Given the data at the genomic DNA level - which is what the genome sequence gives - the questions from a researcher's perspective, according to Majumdar, are the following: given a genomic landmark -- gene, disease loci, markers, mutations or single nuc leotide polymorphisms (SNPs), deletions/insertions, and so on. - what is it that is already known about this landmark? Where is it located? Which other landmarks are situated around this landmark? What is known about these landmarks? Are there similar (h omologous) chromosomal regions in the genomes of other organisms, say, mouse? Clearly, one should know which of the existing databases have these pieces of information and enable a search for that particular type of landmark and neighbouring landmarks, o r develop software that will enable one to do the kind of search that one is interested in.

The IT community has its tasks cut out: develop data-warehousing techniques, relational database designs, data-mining techniques from single or multiple databases, annotation, user-friendly query systems, and graphic software for generating outputs. Mor eover, this cannot be a stand-alone effort if it has to be part of a concerted effort within the country and not merely a service to some outside party. The IT effort has to be coordinated with mathematical and computational efforts in the development of algorithms and methodology for data-mining, pattern recognition and medical-biological or functional genomics efforts that involve clinical databases and genotypic-phenotypic relational databases and three dimensional modelling of gene structures.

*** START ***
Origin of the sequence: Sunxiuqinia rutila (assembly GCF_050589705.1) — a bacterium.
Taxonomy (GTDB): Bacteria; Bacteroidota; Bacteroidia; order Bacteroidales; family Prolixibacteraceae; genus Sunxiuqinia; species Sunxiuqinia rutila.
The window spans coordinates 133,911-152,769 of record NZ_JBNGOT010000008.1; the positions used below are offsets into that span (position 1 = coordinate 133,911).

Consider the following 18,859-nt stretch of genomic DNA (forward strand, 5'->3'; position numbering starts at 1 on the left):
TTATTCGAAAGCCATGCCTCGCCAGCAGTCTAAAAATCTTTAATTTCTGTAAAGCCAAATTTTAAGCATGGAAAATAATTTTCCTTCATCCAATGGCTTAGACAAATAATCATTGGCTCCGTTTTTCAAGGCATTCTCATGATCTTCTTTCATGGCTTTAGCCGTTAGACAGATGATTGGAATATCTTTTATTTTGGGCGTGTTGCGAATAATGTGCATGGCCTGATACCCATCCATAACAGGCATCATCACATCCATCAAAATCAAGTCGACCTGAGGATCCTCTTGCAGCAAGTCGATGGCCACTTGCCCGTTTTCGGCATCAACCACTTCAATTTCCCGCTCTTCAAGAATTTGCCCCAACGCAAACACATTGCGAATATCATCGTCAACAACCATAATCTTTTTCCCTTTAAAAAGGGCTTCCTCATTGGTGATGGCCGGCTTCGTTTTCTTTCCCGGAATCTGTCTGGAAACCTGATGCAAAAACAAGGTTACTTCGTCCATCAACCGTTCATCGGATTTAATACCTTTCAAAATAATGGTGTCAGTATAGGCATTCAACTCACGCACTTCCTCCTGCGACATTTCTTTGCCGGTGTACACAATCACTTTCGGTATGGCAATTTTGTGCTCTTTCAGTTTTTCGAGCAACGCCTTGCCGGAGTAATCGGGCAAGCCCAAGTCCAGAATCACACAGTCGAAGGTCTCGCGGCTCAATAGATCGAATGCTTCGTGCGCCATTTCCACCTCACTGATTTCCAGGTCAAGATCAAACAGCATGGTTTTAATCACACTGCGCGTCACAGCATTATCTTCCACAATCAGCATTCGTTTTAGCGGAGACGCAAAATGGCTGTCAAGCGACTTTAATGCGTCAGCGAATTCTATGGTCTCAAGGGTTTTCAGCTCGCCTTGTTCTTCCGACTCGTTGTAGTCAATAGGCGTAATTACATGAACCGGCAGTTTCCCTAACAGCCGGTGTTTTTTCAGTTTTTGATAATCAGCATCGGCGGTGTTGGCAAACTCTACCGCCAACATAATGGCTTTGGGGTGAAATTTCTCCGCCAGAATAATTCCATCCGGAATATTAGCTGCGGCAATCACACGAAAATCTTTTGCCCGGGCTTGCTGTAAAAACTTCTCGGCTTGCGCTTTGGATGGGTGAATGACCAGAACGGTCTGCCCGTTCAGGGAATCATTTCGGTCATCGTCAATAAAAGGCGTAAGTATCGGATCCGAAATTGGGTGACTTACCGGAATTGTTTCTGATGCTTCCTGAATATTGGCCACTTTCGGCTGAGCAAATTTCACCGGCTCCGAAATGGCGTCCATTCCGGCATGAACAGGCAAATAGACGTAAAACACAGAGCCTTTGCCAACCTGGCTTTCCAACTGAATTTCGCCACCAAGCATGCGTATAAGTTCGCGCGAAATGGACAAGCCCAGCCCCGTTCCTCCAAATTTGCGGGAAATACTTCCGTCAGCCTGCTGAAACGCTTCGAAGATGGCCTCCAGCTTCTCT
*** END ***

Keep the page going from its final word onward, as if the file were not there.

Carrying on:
The question is whether the IT industry is up to taking up this challenge? Or whether content with providing genome data-related services. Largely, it would appear to be the latter. The only way that an IT or even pharma company can benefit out of this exploding genomics research is by tying up with leading academic institutions involved in the field. To be fair to the Indian corporate sector, it must be said that some companies have realised this and are talking to laboratories such as the CCMB, the I ISc and the CBT.

Important among these is the proposed facility for 'gene chip' technology at the CCMB, Hyderabad, in collaboration with the company Biological Evans, which has earmarked a budget of Rs.1 crore. This is basically a rapid scanning technique for creating c linical genotypic databases and for the diagnosis of diseases. The CCMB is also talking to companies such as the IT major Satyam Online and Reliance Industries to set up a bio-informatics training centre in order to transfer its in-house expertise to the industry.

Another effort is the setting up of a Bio-Informatics Institute at the Bangalore Software Technology Park by the Karnataka government in association with ICICI and the IISc, Bangalore, with a funding of Rs.10 crores. Some niche software companies such a s the Bangalore-based Genotypic are slated to make use of this facility.